Multilingual Locals and Significant Geographies Before Colonialism
16 June 2016 - 18 June 2016
This workshop seeks to map pre-colonial histories of local and transregional multilingualism in the Maghreb, north India, and Ethiopia. In the Maghreb this will include Berber in the North and the South, classical Arabic, French, Spanish and Judeo-Moroccan; in north India: Persian, Hindavi, Arabic and Sanskrit; in Ethiopia Geez and any traces of oral and written traditions in the other languages present in the region. In the medieval period Ethiopian culture was well connected with religious centres of learning in the Mediterranean and Middle East.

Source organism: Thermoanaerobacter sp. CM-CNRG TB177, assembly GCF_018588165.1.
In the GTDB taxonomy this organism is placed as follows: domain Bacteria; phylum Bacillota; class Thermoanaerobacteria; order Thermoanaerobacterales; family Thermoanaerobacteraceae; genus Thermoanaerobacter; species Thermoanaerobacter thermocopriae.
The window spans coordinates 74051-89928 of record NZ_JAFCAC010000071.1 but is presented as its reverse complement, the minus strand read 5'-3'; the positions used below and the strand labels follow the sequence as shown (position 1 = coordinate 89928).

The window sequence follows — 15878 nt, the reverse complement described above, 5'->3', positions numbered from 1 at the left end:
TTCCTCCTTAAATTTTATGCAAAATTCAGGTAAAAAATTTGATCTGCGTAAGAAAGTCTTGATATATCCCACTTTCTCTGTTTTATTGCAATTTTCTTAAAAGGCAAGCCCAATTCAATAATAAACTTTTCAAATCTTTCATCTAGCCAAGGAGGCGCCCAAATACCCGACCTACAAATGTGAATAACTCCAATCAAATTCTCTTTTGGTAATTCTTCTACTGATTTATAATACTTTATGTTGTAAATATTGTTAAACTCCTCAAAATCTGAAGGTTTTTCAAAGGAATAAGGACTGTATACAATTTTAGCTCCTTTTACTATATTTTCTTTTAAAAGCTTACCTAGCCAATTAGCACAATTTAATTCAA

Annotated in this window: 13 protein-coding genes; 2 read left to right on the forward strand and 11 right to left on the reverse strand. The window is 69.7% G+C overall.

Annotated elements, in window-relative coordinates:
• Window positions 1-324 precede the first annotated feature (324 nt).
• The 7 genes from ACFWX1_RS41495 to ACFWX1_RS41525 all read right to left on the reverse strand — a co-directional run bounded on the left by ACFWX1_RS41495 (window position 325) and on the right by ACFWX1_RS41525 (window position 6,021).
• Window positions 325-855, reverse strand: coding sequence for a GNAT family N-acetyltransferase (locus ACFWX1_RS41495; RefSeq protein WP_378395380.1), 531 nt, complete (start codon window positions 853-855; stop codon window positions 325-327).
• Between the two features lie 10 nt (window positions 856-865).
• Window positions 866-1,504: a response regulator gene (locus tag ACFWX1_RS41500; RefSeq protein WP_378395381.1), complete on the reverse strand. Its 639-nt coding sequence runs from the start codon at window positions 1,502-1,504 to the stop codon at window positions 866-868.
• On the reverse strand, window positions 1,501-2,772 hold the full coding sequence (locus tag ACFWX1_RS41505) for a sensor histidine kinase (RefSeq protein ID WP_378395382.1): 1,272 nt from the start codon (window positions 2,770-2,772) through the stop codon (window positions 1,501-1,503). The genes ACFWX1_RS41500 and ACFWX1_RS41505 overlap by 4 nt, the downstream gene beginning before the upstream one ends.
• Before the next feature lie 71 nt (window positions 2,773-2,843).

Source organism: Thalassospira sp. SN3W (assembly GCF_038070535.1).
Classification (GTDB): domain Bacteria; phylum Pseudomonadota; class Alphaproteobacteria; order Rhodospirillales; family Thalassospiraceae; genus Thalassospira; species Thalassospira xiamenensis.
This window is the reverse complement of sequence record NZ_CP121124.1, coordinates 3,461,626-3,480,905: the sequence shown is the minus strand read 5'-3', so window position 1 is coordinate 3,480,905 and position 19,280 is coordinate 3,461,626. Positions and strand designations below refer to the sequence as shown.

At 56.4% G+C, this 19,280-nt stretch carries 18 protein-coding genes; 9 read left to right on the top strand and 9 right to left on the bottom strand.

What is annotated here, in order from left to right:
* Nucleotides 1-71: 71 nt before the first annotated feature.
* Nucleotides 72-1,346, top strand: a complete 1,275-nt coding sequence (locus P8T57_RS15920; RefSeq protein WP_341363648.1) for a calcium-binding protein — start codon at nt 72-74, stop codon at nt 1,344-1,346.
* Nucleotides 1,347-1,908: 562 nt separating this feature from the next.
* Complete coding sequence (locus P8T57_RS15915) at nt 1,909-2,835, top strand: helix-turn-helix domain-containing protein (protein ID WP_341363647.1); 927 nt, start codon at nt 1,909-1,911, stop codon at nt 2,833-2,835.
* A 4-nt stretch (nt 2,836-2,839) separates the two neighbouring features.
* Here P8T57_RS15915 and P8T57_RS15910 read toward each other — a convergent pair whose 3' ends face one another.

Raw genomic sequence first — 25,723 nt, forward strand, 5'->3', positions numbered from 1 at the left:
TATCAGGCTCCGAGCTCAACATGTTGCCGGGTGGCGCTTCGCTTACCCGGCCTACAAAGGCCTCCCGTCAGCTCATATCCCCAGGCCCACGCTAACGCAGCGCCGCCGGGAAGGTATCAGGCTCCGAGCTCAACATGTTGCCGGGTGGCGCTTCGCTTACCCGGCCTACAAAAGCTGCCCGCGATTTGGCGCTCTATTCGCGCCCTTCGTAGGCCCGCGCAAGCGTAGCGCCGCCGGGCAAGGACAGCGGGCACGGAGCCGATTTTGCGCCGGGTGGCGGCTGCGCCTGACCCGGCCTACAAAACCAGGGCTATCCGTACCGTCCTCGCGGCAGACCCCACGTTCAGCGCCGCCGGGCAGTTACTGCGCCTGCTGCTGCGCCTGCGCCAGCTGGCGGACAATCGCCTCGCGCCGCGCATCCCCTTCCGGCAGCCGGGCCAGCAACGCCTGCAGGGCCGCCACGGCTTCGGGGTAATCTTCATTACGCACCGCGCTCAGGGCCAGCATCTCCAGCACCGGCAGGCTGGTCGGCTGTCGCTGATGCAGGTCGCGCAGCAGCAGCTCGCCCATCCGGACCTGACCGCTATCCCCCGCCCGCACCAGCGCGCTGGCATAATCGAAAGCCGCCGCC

- What were the dynamics of these “multilingual locals”—did people read and write in more than one language, or read and write in one but also participate in others? Did they keep literary tastes in the different languages separate or did they mix them?
- Were languages understood to be in hierarchical relationships or to fulfill different functions in different domains?
- What genres were considered crucial to each language’s/region’s literary culture? Were they translated from one language to another? Did the same genres occupy comparable positions in the different language traditions (e.g. ghazal, masnavi, qasida?)
- Which works and genres travelled furthest in a language? Thanks to which human and material networks?
- What significant traditions of orature existed, who embodied/carried them and in which spaces?
- What were the “significant geographies” in each region and each language—did they map onto one other or did they diverge?